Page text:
This post discusses the idea of using the Hamburger Menu Icon on desktop and how it influences the overall simplification of the web experience.
We met the infamous hamburger menu icon in a previous post and we talked about its pros and cons. It’s an oddly controversial little icon and there seems to be a pretty distinct line in the sand taken by people on it. Not quite red state/blue state, but you get the idea. If you couldn’t guess, I was on the “Yes! I love it!” side. I love it for it’s simplicity and I believe that in time (everything’s eventual, right?) it will shed its skin of questionability and become as easily recognizable as the magnifying glass. In time through unflinching repetitive use.
And staying true to this idea of education through repetition, I’ve begun to see the hamburger icon step out of my phone and onto my desktop. Eeek! The horror! Say it ain’t so! Is it a good thing? I’d say that depends on whether or not you like it in the first place. Frankly, I couldn’t be happier. But my reasoning/opinion probably isn’t what you expect.
Movin’ On Up
It was bound to happen eventually, right? With how prolific WordPress templates have gotten and the way us sneaky designers love clean and uncluttered layout, I’m surprised it took this long for the hamburger menu to pop up on my desktop. But here, all its warts and dimples and percieved poor user-experience are on even greater display. We know it breaks with tradition, but it still hasn’t stopped its usage from moving “up” to the desktop. And why should it? The mobile platform overtook the desktop as the preferred device for viewing websites somewhere around 2014 and has continually grown. And since then, designers have been (should be) shifting from a mobile-friendly to mobile-first mentality. So there is bound to be some carry over when you reverse engineer the process. It’s not an excuse, just a basic fact of life.
Movin’ On Over
If you are focusing on mobile-first and with greater frequency, the line between making the experience on mobile and desktop different will begin to get blurrier and blurrier until they are one in the same. I mean, doesn’t the very idea of a responsive website dictate that these are the same thing just scaled to different sizes? I understand you CAN change the experience with larger screen and a bigger footprint, but why SHOULD we? Shouldn’t we be simplifying the overall experience in it’s totality and not just on our phones? I’d like to think so. Isn’t that the end goal of web designers and UX experts on a whole? Simplification. To me, the movement to use the hamburger icon on desktop is a sign of this. It’s a natural step. I once (and wrongly) thought that the mobile experience should be different, but since then I’ve seen the light and spent an ungodly amount of time on phone. I now look at them as the same thing. And when they are not, I’ll always shift to the toned down and more focused experience I get on my phone (I’m looking at you, Facebook). I’m one of those people that probably helped push mobile beyong desktop. Not just by habit and muscle memory, but because I mostly just prefer being spoon fed content. Not having it all shoved down my throat at once.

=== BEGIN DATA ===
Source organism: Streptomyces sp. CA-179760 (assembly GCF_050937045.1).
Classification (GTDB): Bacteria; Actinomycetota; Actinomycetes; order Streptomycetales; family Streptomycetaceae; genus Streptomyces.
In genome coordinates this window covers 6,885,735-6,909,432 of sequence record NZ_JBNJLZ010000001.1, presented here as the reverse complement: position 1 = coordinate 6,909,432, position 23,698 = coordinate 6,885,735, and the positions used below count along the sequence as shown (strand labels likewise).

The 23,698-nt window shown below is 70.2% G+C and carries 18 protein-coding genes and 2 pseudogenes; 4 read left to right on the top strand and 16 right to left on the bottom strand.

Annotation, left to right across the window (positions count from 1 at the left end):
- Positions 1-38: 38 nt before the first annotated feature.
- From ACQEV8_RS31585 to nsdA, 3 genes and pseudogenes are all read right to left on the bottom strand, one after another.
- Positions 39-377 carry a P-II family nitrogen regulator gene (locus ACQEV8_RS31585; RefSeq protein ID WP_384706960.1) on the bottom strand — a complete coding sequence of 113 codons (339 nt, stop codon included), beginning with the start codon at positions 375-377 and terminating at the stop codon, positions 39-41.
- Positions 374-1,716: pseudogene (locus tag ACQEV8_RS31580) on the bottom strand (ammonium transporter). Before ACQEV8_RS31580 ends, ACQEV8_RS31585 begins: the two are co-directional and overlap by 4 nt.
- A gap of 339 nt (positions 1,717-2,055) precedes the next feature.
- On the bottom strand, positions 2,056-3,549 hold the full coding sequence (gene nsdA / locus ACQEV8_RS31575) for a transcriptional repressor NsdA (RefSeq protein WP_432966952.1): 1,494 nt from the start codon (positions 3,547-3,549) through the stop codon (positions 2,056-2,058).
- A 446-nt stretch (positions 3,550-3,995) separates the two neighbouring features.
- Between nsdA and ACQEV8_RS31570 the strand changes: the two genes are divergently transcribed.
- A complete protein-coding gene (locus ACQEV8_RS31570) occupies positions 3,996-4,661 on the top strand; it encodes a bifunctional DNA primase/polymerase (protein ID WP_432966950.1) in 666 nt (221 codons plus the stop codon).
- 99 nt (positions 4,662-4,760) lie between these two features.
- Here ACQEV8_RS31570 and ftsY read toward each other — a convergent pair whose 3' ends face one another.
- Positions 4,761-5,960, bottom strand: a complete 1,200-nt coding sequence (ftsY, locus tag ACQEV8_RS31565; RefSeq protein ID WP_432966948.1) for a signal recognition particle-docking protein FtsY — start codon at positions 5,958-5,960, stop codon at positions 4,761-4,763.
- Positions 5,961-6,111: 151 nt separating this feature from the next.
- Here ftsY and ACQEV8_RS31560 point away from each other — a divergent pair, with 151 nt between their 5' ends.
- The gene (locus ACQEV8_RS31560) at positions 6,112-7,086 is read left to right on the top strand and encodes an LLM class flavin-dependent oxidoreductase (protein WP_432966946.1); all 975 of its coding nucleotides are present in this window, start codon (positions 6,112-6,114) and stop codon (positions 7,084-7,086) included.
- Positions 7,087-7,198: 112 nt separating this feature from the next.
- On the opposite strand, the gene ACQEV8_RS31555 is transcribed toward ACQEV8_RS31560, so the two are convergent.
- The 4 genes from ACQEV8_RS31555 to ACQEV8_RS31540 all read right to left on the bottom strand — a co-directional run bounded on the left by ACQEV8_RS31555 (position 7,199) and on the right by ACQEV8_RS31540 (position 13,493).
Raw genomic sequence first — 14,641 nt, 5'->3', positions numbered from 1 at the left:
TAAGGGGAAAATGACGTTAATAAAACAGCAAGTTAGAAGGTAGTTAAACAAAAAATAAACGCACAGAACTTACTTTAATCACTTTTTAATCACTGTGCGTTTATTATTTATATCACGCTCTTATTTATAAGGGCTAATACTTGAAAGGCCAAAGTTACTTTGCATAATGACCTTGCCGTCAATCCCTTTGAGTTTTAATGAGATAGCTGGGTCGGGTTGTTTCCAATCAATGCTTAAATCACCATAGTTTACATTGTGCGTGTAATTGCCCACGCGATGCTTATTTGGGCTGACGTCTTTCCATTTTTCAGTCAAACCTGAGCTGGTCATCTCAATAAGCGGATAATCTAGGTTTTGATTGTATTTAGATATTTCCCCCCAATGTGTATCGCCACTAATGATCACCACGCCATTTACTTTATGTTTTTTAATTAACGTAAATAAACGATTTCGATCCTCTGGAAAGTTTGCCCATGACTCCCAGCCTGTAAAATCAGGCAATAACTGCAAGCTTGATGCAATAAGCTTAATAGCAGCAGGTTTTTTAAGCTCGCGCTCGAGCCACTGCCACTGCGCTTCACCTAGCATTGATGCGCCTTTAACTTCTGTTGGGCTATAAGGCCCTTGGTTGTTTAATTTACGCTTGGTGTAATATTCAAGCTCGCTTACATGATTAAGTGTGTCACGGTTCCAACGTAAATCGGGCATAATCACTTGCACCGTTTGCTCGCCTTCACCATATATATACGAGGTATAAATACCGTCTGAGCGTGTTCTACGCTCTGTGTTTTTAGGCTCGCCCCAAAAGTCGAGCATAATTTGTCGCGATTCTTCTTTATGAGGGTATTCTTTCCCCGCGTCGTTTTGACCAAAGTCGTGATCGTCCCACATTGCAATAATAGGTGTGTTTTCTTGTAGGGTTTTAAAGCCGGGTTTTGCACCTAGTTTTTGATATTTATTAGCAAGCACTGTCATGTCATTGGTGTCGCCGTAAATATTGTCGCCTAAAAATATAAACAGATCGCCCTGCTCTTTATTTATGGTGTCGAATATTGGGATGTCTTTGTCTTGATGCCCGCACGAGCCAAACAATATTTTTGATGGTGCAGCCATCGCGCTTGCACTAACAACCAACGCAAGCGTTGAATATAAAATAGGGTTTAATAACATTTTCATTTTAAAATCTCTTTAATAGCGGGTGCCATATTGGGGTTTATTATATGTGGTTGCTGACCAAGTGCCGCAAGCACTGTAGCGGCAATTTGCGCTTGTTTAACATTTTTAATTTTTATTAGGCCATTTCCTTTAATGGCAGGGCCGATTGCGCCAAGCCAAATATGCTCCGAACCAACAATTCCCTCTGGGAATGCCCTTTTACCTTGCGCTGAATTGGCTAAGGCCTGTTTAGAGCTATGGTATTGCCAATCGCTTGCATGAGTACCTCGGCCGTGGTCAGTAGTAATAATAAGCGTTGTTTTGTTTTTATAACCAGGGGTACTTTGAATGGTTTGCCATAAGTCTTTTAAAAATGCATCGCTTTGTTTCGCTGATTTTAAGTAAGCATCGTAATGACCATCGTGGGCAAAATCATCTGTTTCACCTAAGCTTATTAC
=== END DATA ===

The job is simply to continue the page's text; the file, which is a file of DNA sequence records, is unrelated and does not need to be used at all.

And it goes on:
“Truth is ever to be found in simplicity, and not in the multiplicity and confusion of things.”
Movin’ Right Along
Maybe that’s really what it comes down to: simplification and the adversity within. All designers (UX included) seemed to be constantly and consistently challenged to make sense of something complex. It’s not always easy. But for the sake of our own sanity, we look to sometimes untraditional or selfishly satisfying solutions. I know we all like to think we have the client in mind for 100% of our process and output, but it would be silly to think that some part of “you” and your personal preference/experience doesn’t come out in your solution. (But to all our clients reading this, it really is you first 100% of the time. Cross my heart.) So sometimes there will be trade-offs one is willing/forced to make to accomplish the task at hand. Again, I’m not making an excuse, I’m saying sometimes you need to trim the fat to create focus. Adding a hamburger menu to your desktop site does just that.
Movin’ On Down
Those three little lines force the user to focus their attention on on-page content first. Starting at the top and moving on down. The other side of the coin, however, is at what cost? What are you “losing” by “hiding” navigation? I spoke about that in my previous post and it hasn’t changed. But I like to think about what I’m “gaining” instead. I’m gaining more focus for the story our clients are telling. I’m gaining control over more organic navigation through a website via on-page calls-to-actions and content that is related or relative. I’m giving users less to choose from in order for them to focus more succinctly on their own web journey. I’m purposefully trying to present a simplified (mobile?) experience on the desktop. In a weird way, I’m demoting primary navigation and promoting on-page content to be the navigational driver. (You can read about that in Part 3)
I know there will be push back, and rightly so. This sort of thinking flies in the face of tradition. But I’m OK with that. I’d be disappointed if there wasn’t. Heck, I’m someone who doesn’t even believe in the idea of a homepage being more important over any other page anymore. Working with content heavy websites has given me a change of heart on what I’ve been doing for the past 15 years. And like I said, it was bound to happen eventually. Everything does.